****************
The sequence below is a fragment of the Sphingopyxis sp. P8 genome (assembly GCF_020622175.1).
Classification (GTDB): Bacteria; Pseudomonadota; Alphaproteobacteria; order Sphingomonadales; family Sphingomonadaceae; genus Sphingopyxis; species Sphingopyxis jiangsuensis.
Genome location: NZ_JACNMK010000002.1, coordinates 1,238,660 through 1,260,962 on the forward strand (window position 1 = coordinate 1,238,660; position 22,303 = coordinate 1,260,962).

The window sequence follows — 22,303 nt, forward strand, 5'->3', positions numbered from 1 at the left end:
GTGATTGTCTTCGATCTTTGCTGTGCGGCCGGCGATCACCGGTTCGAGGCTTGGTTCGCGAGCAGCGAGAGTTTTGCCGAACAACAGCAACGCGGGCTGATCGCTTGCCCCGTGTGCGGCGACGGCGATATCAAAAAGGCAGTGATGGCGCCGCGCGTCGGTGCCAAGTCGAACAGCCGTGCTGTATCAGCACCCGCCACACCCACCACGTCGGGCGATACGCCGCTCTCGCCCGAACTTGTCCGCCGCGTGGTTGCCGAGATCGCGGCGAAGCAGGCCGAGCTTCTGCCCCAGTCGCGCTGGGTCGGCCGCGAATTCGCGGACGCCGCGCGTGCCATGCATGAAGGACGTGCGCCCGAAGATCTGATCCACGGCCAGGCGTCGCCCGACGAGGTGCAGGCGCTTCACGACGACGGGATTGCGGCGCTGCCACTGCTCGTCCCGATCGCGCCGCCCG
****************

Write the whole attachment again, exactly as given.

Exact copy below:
The sequence below is a fragment of the Sphingopyxis sp. P8 genome (assembly GCF_020622175.1).
Classification (GTDB): Bacteria; Pseudomonadota; Alphaproteobacteria; order Sphingomonadales; family Sphingomonadaceae; genus Sphingopyxis; species Sphingopyxis jiangsuensis.
Genome location: NZ_JACNMK010000002.1, coordinates 1,238,660 through 1,260,962 on the forward strand (window position 1 = coordinate 1,238,660; position 22,303 = coordinate 1,260,962).

The window sequence follows — 22,303 nt, forward strand, 5'->3', positions numbered from 1 at the left end:
GTGATTGTCTTCGATCTTTGCTGTGCGGCCGGCGATCACCGGTTCGAGGCTTGGTTCGCGAGCAGCGAGAGTTTTGCCGAACAACAGCAACGCGGGCTGATCGCTTGCCCCGTGTGCGGCGACGGCGATATCAAAAAGGCAGTGATGGCGCCGCGCGTCGGTGCCAAGTCGAACAGCCGTGCTGTATCAGCACCCGCCACACCCACCACGTCGGGCGATACGCCGCTCTCGCCCGAACTTGTCCGCCGCGTGGTTGCCGAGATCGCGGCGAAGCAGGCCGAGCTTCTGCCCCAGTCGCGCTGGGTCGGCCGCGAATTCGCGGACGCCGCGCGTGCCATGCATGAAGGACGTGCGCCCGAAGATCTGATCCACGGCCAGGCGTCGCCCGACGAGGTGCAGGCGCTTCACGACGACGGGATTGCGGCGCTGCCACTGCTCGTCCCGATCGCGCCGCCCG